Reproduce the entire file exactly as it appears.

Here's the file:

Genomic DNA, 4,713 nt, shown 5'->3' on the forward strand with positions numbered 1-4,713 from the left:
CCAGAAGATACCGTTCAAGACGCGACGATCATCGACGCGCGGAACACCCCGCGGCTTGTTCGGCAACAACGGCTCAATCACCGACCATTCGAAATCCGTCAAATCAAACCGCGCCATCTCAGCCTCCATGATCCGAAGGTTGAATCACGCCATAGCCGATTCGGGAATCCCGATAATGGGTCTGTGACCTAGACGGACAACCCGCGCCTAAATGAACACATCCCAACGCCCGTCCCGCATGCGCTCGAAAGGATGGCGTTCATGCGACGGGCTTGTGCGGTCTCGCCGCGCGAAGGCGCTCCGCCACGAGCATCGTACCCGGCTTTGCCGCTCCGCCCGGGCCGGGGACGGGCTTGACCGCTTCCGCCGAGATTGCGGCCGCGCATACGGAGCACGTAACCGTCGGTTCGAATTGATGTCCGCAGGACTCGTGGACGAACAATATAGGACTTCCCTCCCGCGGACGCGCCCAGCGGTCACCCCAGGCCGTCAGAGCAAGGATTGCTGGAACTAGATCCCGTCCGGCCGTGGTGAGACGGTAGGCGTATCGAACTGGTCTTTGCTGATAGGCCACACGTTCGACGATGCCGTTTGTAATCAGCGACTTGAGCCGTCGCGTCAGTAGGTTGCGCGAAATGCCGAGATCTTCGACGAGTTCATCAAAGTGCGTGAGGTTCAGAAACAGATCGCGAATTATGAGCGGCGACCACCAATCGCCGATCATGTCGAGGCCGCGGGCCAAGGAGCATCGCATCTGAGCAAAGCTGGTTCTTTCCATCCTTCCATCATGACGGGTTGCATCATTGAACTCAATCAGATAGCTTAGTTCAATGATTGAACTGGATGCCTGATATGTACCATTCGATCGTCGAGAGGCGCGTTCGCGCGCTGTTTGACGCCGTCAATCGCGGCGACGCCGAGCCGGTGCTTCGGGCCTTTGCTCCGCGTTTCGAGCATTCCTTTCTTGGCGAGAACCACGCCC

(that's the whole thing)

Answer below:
Genomic DNA, 4,713 nt, shown 5'->3' on the forward strand with positions numbered 1-4,713 from the left:
CCAGAAGATACCGTTCAAGACGCGACGATCATCGACGCGCGGAACACCCCGCGGCTTGTTCGGCAACAACGGCTCAATCACCGACCATTCGAAATCCGTCAAATCAAACCGCGCCATCTCAGCCTCCATGATCCGAAGGTTGAATCACGCCATAGCCGATTCGGGAATCCCGATAATGGGTCTGTGACCTAGACGGACAACCCGCGCCTAAATGAACACATCCCAACGCCCGTCCCGCATGCGCTCGAAAGGATGGCGTTCATGCGACGGGCTTGTGCGGTCTCGCCGCGCGAAGGCGCTCCGCCACGAGCATCGTACCCGGCTTTGCCGCTCCGCCCGGGCCGGGGACGGGCTTGACCGCTTCCGCCGAGATTGCGGCCGCGCATACGGAGCACGTAACCGTCGGTTCGAATTGATGTCCGCAGGACTCGTGGACGAACAATATAGGACTTCCCTCCCGCGGACGCGCCCAGCGGTCACCCCAGGCCGTCAGAGCAAGGATTGCTGGAACTAGATCCCGTCCGGCCGTGGTGAGACGGTAGGCGTATCGAACTGGTCTTTGCTGATAGGCCACACGTTCGACGATGCCGTTTGTAATCAGCGACTTGAGCCGTCGCGTCAGTAGGTTGCGCGAAATGCCGAGATCTTCGACGAGTTCATCAAAGTGCGTGAGGTTCAGAAACAGATCGCGAATTATGAGCGGCGACCACCAATCGCCGATCATGTCGAGGCCGCGGGCCAAGGAGCATCGCATCTGAGCAAAGCTGGTTCTTTCCATCCTTCCATCATGACGGGTTGCATCATTGAACTCAATCAGATAGCTTAGTTCAATGATTGAACTGGATGCCTGATATGTACCATTCGATCGTCGAGAGGCGCGTTCGCGCGCTGTTTGACGCCGTCAATCGCGGCGACGCCGAGCCGGTGCTTCGGGCCTTTGCTCCGCGTTTCGAGCATTCCTTTCTTGGCGAGAACCACGCCC